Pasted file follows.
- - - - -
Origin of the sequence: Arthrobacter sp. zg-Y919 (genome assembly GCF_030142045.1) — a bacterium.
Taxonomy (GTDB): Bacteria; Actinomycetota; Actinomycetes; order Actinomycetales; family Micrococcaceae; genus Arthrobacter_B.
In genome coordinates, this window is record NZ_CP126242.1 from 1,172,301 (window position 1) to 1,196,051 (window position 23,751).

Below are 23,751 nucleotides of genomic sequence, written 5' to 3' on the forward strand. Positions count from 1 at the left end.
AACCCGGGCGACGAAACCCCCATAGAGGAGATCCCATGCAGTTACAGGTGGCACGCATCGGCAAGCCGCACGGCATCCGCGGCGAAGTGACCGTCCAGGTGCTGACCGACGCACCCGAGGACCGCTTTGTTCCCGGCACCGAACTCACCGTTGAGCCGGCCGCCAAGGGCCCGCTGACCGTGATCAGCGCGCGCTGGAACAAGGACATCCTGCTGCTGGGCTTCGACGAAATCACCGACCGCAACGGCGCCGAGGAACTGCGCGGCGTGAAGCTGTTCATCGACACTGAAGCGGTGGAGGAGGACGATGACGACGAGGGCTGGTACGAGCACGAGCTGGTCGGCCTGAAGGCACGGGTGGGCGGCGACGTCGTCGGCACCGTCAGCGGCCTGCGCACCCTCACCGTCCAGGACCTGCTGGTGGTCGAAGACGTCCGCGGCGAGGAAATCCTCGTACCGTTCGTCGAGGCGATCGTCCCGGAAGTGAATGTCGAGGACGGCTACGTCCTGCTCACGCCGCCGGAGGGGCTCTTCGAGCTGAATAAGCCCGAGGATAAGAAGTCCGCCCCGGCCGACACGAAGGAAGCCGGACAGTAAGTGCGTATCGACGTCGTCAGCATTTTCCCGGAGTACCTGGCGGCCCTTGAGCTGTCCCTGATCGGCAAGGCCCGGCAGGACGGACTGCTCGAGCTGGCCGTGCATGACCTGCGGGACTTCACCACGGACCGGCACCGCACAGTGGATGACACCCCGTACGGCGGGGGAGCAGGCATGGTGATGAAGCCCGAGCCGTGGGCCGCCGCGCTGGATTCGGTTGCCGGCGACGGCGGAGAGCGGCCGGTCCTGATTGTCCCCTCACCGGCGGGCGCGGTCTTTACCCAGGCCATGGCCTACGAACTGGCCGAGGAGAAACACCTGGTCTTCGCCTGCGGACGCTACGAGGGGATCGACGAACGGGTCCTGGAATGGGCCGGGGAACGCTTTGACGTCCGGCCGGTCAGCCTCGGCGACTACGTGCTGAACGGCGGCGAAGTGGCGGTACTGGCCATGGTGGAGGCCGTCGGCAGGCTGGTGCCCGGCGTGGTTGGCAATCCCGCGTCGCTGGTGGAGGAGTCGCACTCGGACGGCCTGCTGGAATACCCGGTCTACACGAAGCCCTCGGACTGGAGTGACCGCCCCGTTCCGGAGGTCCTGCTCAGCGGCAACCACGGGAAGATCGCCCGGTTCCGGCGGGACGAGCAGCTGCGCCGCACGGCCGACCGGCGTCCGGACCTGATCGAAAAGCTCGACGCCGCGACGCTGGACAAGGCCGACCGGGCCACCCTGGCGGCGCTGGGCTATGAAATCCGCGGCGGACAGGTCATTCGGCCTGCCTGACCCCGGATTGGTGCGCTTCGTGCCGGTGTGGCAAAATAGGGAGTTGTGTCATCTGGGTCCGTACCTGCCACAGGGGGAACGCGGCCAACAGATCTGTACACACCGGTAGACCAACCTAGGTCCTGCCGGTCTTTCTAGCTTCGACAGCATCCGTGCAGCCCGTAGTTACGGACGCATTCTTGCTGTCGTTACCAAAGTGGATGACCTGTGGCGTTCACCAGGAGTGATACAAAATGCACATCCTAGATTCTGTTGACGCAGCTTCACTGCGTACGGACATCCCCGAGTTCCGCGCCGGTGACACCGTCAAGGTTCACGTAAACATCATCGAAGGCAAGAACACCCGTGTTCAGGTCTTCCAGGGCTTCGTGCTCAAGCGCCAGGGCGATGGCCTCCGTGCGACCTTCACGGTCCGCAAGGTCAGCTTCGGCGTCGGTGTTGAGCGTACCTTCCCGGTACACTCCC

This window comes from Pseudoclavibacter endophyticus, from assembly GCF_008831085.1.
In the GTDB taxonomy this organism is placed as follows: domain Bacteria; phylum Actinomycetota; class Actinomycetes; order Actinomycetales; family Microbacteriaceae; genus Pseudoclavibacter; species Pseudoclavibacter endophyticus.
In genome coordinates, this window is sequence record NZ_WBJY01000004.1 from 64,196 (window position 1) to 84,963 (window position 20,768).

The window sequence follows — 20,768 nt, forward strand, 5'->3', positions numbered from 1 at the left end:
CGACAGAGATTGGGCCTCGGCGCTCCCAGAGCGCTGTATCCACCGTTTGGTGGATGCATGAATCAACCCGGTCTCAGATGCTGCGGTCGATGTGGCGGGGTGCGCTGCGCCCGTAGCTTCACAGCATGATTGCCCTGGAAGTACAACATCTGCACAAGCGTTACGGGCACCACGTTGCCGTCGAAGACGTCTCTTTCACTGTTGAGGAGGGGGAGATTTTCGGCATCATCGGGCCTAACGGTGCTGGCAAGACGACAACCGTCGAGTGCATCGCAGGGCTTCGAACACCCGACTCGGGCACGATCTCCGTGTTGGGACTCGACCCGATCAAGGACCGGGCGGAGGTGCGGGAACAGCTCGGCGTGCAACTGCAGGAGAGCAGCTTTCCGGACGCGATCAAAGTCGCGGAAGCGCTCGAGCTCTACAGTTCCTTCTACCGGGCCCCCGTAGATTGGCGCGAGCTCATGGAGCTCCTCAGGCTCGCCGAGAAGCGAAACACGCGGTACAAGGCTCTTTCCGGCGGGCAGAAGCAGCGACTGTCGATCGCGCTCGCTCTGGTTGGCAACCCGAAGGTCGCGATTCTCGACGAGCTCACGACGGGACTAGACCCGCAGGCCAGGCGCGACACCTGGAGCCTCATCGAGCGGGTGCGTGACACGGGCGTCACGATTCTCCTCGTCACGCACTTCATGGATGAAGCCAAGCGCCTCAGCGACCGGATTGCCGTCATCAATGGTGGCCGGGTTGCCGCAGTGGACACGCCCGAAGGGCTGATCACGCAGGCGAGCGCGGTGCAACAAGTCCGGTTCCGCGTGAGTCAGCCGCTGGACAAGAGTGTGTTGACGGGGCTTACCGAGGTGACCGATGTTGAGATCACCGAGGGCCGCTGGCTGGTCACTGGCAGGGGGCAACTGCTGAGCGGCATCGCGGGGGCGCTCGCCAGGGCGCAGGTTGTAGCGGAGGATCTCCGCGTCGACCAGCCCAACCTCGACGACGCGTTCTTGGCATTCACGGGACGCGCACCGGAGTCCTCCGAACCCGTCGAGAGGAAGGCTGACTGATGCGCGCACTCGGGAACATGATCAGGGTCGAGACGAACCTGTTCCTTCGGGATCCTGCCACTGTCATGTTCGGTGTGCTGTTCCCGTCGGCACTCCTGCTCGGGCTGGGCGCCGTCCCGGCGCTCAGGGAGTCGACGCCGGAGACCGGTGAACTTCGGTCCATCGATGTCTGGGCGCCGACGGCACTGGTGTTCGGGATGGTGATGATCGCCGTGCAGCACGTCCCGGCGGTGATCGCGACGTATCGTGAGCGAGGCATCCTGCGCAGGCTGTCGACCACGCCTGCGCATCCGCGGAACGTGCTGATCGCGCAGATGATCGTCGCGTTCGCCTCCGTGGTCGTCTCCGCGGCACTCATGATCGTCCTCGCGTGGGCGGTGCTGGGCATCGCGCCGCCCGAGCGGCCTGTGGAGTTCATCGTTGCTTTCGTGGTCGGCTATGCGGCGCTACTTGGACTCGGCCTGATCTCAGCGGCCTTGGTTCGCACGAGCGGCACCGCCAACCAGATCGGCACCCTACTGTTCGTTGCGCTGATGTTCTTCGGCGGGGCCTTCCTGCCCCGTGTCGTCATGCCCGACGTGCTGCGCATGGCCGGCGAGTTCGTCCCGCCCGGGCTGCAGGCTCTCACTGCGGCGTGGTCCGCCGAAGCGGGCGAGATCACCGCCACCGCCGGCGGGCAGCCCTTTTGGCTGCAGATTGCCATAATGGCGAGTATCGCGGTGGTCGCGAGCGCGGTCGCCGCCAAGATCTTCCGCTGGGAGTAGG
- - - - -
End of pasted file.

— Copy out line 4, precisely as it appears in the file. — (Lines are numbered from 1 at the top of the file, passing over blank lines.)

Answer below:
Below are 23,751 nucleotides of genomic sequence, written 5' to 3' on the forward strand. Positions count from 1 at the left end.